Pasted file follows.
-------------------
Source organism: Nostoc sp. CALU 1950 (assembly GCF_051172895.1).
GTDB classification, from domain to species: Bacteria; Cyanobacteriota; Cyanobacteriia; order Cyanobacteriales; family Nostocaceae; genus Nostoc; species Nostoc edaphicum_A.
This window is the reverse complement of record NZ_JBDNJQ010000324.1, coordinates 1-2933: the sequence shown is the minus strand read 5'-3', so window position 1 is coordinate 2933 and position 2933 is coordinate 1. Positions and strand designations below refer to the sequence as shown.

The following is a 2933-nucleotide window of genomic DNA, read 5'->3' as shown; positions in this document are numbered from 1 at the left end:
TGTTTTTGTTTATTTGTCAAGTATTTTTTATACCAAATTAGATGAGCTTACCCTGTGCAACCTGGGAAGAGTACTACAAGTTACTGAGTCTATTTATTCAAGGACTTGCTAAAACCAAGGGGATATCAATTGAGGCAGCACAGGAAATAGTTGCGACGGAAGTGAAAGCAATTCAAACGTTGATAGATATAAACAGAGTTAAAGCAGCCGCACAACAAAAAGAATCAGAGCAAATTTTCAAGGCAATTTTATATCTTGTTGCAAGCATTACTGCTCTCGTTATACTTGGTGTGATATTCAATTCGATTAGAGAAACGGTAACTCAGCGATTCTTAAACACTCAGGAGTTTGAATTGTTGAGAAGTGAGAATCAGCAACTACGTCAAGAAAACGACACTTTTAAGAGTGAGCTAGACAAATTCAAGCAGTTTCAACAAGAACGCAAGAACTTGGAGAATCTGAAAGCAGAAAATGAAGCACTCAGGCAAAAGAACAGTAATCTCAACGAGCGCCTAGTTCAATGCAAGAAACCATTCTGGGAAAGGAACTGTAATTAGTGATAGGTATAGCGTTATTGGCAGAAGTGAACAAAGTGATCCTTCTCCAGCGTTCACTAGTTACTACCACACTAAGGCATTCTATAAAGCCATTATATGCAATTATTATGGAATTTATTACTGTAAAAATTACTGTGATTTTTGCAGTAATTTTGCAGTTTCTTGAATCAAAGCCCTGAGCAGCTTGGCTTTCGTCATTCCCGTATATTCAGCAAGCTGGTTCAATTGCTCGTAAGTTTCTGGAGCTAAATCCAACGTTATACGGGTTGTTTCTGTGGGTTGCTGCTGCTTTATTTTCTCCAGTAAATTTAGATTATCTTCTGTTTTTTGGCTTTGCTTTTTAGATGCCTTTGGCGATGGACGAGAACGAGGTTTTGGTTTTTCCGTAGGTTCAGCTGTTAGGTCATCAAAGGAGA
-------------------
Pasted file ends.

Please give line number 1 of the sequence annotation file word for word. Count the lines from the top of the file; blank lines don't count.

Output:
Source organism: Nostoc sp. CALU 1950 (assembly GCF_051172895.1).